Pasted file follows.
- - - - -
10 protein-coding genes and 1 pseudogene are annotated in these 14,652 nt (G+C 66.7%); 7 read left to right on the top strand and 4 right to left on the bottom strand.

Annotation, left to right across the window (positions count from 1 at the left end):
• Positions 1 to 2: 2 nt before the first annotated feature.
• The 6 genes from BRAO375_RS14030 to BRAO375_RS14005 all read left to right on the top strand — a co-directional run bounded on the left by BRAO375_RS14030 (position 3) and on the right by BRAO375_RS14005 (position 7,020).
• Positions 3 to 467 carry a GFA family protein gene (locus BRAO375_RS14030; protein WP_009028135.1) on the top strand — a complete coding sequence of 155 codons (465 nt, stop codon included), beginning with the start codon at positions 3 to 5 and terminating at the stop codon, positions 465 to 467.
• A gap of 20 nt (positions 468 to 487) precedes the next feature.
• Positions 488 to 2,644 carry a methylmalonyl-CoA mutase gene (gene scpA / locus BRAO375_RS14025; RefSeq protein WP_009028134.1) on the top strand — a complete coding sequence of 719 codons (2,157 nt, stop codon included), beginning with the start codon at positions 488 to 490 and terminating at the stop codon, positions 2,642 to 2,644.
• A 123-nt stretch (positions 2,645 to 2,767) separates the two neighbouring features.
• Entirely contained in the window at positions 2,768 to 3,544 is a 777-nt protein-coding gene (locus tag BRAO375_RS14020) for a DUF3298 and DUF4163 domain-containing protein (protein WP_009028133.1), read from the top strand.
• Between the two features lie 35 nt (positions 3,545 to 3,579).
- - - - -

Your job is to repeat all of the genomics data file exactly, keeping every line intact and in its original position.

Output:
10 protein-coding genes and 1 pseudogene are annotated in these 14,652 nt (G+C 66.7%); 7 read left to right on the top strand and 4 right to left on the bottom strand.

Annotation, left to right across the window (positions count from 1 at the left end):
• Positions 1 to 2: 2 nt before the first annotated feature.
• The 6 genes from BRAO375_RS14030 to BRAO375_RS14005 all read left to right on the top strand — a co-directional run bounded on the left by BRAO375_RS14030 (position 3) and on the right by BRAO375_RS14005 (position 7,020).
• Positions 3 to 467 carry a GFA family protein gene (locus BRAO375_RS14030; protein WP_009028135.1) on the top strand — a complete coding sequence of 155 codons (465 nt, stop codon included), beginning with the start codon at positions 3 to 5 and terminating at the stop codon, positions 465 to 467.
• A gap of 20 nt (positions 468 to 487) precedes the next feature.
• Positions 488 to 2,644 carry a methylmalonyl-CoA mutase gene (gene scpA / locus BRAO375_RS14025; RefSeq protein WP_009028134.1) on the top strand — a complete coding sequence of 719 codons (2,157 nt, stop codon included), beginning with the start codon at positions 488 to 490 and terminating at the stop codon, positions 2,642 to 2,644.
• A 123-nt stretch (positions 2,645 to 2,767) separates the two neighbouring features.
• Entirely contained in the window at positions 2,768 to 3,544 is a 777-nt protein-coding gene (locus tag BRAO375_RS14020) for a DUF3298 and DUF4163 domain-containing protein (protein WP_009028133.1), read from the top strand.
• Between the two features lie 35 nt (positions 3,545 to 3,579).